Take Your 'Pick': USGA Media Volunteer Has Seen It All
By Rhonda Glenn, USGA
Carmel, Ind. – Carolyn Pickering Lautner has seen everything. And if she hasn’t seen it, she’s probably heard about it.
“Pick” - as she’s known by Indiana’s journalists, beat cops, police brass, FBI agents, Secret Service agents, judges, law clerks, prosecutors, attorneys, politicians, prison bosses, bail bondsmen, crooks and golfers - was a reporter for 35 years.
This week, however, Pick is a volunteer in the media room at the U.S. Women’s Amateur. She enjoys watching “the kids,” but this seems a staid, somewhat frivolous role for a woman who covered life’s grittier side. Pick is a throw-back, of sorts. Think Roz Russell as “Hildy” in His Girl Friday.
Like Hildy, Pickering once hid out with the cops to nab a crook and she once exposed the mob’s role in the nation’s bail bond industry. She also worked the federal courthouse. When she went on vacation, top brass withheld their juiciest scoops until they could share them with Pick upon her return. Her sparse, elegant prose had everyone’s respect.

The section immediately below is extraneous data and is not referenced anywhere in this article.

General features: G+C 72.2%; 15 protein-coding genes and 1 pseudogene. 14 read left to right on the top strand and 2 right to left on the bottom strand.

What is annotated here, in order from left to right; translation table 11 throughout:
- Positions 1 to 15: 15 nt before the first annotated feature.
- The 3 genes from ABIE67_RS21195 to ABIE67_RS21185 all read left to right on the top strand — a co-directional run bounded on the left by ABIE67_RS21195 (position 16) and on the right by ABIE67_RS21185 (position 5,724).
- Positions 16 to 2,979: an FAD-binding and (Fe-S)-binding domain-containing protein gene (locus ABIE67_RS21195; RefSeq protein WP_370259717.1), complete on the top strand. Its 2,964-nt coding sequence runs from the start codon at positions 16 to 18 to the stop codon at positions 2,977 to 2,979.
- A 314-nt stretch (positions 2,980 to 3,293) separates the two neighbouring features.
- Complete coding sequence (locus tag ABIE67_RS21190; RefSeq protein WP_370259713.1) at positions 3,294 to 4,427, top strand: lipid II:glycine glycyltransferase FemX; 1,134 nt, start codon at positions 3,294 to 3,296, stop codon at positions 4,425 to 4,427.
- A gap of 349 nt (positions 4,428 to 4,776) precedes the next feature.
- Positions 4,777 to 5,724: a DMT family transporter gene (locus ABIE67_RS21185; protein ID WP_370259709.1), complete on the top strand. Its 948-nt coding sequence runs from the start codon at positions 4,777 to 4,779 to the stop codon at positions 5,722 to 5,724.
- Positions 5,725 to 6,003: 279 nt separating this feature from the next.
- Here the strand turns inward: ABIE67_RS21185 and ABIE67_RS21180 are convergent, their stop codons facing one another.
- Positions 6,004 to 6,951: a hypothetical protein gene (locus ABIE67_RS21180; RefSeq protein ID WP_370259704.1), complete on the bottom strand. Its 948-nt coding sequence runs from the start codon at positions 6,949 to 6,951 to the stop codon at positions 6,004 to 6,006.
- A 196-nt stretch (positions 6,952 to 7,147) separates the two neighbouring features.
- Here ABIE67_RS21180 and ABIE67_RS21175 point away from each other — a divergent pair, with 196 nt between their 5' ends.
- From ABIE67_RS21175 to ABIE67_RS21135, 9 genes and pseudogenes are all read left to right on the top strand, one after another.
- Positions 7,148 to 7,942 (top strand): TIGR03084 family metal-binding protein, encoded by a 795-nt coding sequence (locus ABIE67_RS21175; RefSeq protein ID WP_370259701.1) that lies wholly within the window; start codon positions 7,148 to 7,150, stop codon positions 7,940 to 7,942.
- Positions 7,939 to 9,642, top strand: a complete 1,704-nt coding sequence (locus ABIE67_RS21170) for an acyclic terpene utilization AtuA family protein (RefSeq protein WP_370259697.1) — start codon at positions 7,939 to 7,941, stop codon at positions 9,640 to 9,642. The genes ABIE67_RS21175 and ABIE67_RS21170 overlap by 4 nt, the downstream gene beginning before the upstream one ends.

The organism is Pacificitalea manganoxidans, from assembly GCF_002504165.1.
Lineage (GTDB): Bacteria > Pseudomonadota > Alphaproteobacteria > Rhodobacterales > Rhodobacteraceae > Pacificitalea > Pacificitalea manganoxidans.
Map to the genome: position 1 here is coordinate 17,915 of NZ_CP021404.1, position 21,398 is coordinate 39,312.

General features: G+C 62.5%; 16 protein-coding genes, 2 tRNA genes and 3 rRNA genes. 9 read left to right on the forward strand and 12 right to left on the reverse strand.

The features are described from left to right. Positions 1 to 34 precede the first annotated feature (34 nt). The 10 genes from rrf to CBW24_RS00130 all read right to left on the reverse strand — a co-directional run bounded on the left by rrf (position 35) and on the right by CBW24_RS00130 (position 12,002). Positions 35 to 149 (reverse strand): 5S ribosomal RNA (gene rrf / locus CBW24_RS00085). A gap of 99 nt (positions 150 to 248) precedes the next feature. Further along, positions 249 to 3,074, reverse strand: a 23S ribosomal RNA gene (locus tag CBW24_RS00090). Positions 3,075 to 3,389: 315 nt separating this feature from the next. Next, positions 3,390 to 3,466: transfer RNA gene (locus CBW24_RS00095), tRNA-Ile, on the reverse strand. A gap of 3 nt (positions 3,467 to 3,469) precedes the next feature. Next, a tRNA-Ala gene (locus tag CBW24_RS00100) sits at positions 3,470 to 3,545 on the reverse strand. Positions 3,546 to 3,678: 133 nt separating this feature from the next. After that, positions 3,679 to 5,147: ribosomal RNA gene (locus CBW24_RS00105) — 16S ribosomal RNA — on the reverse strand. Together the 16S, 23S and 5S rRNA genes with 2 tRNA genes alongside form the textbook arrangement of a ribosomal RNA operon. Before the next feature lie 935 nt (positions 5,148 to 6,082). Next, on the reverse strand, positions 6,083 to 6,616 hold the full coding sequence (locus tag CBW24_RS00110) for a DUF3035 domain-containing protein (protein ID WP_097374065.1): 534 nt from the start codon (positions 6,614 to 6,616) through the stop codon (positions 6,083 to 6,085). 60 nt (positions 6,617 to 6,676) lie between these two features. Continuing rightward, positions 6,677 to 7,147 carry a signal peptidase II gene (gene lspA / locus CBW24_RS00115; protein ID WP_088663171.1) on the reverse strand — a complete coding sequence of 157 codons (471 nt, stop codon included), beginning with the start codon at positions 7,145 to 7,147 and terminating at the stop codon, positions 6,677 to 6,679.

Small in stature, perfectly coiffed, bright-eyed and her face deeply pink from the sun, today she leans on a cane (she’s preparing for back surgery in a couple of weeks). It’s steamy hot outside at Crooked Stick as Pick collapses into a media room chair. She has just returned after following 15-year-old defender Kimberly Kim for nine holes.
“No good. Two doubles, no birdies.
"Whew, I’m gonna take a pain pill, since you don’t have any bourbon,” she cracks.
She hears a reporter mention a diet. “Diet?” she says. “When you get older you ought to eat and drink anything you … please.”
Pick’s language is sprinkled with the gentle profanities of the old city room, colorful language that makes her friends smile but for which she is forever apologizing.